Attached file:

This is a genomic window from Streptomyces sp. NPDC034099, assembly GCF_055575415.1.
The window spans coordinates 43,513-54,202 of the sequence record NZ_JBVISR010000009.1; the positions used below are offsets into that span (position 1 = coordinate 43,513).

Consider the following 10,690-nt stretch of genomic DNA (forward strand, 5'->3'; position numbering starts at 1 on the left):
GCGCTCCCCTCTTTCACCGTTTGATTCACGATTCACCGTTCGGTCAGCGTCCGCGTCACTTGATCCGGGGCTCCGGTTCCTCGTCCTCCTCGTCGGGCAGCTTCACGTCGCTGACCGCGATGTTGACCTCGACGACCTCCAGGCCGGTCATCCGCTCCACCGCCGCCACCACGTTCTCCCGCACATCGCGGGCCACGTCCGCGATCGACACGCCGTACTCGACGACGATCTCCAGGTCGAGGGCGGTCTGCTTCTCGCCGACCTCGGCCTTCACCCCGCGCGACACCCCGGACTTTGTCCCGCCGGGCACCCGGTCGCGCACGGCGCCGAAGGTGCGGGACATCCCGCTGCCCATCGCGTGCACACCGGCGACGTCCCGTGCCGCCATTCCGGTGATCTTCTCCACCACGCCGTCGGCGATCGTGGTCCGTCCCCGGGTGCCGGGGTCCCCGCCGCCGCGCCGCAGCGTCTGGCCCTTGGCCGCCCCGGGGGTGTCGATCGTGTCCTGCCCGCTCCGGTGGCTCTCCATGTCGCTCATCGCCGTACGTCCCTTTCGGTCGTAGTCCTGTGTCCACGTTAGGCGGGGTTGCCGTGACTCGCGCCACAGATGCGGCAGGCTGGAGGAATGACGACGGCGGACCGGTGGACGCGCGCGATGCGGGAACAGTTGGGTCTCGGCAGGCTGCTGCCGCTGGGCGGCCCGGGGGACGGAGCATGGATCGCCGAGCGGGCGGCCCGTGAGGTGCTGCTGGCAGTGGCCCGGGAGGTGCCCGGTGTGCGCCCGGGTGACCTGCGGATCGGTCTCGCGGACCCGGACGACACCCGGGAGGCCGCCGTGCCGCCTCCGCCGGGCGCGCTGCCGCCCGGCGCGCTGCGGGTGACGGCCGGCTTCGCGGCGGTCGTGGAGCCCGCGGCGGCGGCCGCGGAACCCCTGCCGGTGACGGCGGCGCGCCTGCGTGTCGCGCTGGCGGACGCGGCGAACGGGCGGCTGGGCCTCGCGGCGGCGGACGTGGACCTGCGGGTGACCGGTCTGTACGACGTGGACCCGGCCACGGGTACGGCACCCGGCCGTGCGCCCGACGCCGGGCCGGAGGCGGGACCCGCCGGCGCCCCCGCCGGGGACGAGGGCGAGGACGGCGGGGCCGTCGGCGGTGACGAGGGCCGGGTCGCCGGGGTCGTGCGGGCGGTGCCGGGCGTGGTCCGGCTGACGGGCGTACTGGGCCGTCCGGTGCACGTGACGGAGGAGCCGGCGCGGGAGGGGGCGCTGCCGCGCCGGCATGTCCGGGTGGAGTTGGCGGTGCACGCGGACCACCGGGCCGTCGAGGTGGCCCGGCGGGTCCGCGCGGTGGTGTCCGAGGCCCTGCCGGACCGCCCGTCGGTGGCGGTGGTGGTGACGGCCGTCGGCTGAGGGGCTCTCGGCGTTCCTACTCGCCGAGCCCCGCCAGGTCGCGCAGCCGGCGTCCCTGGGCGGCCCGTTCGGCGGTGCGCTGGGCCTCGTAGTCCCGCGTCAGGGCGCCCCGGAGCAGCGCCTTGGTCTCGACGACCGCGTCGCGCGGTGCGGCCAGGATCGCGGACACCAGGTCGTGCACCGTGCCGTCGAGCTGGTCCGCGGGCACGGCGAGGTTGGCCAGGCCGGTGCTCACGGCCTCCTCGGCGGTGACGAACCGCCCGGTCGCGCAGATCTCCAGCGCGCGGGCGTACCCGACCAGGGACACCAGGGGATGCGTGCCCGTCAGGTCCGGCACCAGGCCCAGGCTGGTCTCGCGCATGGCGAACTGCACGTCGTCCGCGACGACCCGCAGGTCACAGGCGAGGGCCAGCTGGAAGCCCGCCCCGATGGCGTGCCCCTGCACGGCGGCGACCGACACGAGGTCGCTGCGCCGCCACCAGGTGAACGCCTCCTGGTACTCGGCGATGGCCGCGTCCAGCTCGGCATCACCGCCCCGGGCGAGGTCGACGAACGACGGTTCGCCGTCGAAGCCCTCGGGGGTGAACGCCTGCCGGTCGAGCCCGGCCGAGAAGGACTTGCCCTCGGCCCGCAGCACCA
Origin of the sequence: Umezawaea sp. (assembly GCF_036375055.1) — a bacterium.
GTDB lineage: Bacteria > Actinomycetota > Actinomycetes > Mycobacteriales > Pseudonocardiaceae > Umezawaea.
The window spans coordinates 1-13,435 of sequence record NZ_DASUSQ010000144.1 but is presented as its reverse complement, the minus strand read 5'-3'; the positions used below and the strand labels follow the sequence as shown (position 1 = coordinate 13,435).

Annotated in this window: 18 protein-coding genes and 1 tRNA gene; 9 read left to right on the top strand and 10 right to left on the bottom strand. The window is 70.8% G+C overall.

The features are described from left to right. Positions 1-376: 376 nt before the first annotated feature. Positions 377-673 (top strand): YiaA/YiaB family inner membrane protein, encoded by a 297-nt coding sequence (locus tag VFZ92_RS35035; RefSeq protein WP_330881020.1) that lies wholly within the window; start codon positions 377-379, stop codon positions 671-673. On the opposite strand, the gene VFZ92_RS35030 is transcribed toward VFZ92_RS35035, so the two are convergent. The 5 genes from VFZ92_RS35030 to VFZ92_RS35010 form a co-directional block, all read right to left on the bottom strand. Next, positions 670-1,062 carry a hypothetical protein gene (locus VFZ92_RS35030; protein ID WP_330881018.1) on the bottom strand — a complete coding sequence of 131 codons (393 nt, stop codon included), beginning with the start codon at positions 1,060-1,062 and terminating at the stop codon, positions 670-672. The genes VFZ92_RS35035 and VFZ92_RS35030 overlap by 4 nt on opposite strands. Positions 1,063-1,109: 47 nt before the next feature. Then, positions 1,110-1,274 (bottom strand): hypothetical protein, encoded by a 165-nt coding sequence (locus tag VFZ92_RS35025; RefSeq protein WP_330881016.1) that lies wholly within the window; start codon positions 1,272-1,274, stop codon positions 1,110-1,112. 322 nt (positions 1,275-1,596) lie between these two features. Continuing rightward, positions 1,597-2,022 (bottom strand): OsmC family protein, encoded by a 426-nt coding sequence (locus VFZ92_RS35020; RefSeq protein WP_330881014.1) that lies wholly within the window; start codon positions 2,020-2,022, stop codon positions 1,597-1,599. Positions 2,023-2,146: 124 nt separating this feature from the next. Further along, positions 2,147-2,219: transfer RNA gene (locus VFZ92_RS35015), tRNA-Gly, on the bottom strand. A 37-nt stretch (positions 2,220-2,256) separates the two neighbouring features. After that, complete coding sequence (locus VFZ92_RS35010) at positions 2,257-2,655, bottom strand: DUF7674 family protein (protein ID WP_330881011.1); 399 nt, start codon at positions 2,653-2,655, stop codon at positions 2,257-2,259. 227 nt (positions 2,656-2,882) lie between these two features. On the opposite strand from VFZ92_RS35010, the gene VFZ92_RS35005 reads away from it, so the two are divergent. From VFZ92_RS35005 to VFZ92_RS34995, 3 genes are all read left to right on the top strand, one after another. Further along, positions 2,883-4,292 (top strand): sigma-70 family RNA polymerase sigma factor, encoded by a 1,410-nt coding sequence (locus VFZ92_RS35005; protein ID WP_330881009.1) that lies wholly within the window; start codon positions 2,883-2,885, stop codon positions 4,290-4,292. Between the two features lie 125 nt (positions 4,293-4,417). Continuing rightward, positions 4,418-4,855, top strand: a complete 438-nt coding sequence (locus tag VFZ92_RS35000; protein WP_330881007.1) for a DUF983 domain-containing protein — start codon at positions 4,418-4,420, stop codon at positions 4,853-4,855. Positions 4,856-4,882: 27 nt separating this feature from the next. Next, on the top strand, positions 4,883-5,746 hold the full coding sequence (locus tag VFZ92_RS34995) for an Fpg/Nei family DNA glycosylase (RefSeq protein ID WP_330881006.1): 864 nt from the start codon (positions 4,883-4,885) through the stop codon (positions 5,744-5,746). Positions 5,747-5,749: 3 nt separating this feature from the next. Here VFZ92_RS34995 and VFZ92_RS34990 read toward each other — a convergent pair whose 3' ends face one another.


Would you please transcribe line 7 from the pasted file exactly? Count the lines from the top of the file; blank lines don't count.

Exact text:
The window spans coordinates 1-13,435 of sequence record NZ_DASUSQ010000144.1 but is presented as its reverse complement, the minus strand read 5'-3'; the positions used below and the strand labels follow the sequence as shown (position 1 = coordinate 13,435).